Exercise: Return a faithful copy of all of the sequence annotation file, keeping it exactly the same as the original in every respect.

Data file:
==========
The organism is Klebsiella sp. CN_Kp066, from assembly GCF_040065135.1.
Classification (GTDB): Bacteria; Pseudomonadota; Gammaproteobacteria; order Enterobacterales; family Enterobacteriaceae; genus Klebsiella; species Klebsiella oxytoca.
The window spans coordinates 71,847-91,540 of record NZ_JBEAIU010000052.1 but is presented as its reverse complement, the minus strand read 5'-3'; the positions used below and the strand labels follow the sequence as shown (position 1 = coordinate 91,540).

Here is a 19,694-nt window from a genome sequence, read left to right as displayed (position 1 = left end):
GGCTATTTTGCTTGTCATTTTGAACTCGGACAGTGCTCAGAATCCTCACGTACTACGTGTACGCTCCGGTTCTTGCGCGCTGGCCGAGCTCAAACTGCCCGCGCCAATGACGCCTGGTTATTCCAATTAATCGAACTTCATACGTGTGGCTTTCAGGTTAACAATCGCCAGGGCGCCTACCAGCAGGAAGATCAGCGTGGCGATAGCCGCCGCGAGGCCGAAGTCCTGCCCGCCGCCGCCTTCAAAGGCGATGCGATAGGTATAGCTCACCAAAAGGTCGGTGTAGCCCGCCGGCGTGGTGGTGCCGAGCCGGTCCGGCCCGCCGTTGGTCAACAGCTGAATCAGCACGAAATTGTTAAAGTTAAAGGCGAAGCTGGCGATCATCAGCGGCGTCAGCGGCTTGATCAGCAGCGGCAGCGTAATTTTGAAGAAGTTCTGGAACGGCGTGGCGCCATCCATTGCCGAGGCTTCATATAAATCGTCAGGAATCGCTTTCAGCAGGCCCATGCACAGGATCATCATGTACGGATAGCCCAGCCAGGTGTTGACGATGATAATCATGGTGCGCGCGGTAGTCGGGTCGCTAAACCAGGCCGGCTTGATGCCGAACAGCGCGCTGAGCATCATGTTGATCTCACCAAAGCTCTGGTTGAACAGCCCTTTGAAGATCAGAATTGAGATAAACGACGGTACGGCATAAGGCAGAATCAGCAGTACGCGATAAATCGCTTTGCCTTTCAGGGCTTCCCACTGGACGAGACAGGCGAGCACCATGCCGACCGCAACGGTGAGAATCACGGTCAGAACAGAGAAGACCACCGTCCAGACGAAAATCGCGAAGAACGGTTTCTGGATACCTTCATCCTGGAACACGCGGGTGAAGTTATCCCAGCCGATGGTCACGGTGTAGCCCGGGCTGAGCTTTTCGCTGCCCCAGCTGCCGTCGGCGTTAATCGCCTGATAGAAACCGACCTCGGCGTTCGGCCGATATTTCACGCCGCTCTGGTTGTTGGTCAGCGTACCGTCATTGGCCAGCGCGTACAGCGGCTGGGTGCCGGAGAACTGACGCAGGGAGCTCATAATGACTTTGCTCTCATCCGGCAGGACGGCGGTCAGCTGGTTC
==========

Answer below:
The organism is Klebsiella sp. CN_Kp066, from assembly GCF_040065135.1.
Classification (GTDB): Bacteria; Pseudomonadota; Gammaproteobacteria; order Enterobacterales; family Enterobacteriaceae; genus Klebsiella; species Klebsiella oxytoca.
The window spans coordinates 71,847-91,540 of record NZ_JBEAIU010000052.1 but is presented as its reverse complement, the minus strand read 5'-3'; the positions used below and the strand labels follow the sequence as shown (position 1 = coordinate 91,540).

Here is a 19,694-nt window from a genome sequence, read left to right as displayed (position 1 = left end):
GGCTATTTTGCTTGTCATTTTGAACTCGGACAGTGCTCAGAATCCTCACGTACTACGTGTACGCTCCGGTTCTTGCGCGCTGGCCGAGCTCAAACTGCCCGCGCCAATGACGCCTGGTTATTCCAATTAATCGAACTTCATACGTGTGGCTTTCAGGTTAACAATCGCCAGGGCGCCTACCAGCAGGAAGATCAGCGTGGCGATAGCCGCCGCGAGGCCGAAGTCCTGCCCGCCGCCGCCTTCAAAGGCGATGCGATAGGTATAGCTCACCAAAAGGTCGGTGTAGCCCGCCGGCGTGGTGGTGCCGAGCCGGTCCGGCCCGCCGTTGGTCAACAGCTGAATCAGCACGAAATTGTTAAAGTTAAAGGCGAAGCTGGCGATCATCAGCGGCGTCAGCGGCTTGATCAGCAGCGGCAGCGTAATTTTGAAGAAGTTCTGGAACGGCGTGGCGCCATCCATTGCCGAGGCTTCATATAAATCGTCAGGAATCGCTTTCAGCAGGCCCATGCACAGGATCATCATGTACGGATAGCCCAGCCAGGTGTTGACGATGATAATCATGGTGCGCGCGGTAGTCGGGTCGCTAAACCAGGCCGGCTTGATGCCGAACAGCGCGCTGAGCATCATGTTGATCTCACCAAAGCTCTGGTTGAACAGCCCTTTGAAGATCAGAATTGAGATAAACGACGGTACGGCATAAGGCAGAATCAGCAGTACGCGATAAATCGCTTTGCCTTTCAGGGCTTCCCACTGGACGAGACAGGCGAGCACCATGCCGACCGCAACGGTGAGAATCACGGTCAGAACAGAGAAGACCACCGTCCAGACGAAAATCGCGAAGAACGGTTTCTGGATACCTTCATCCTGGAACACGCGGGTGAAGTTATCCCAGCCGATGGTCACGGTGTAGCCCGGGCTGAGCTTTTCGCTGCCCCAGCTGCCGTCGGCGTTAATCGCCTGATAGAAACCGACCTCGGCGTTCGGCCGATATTTCACGCCGCTCTGGTTGTTGGTCAGCGTACCGTCATTGGCCAGCGCGTACAGCGGCTGGGTGCCGGAGAACTGACGCAGGGAGCTCATAATGACTTTGCTCTCATCCGGCAGGACGGCGGTCAGCTGGTTC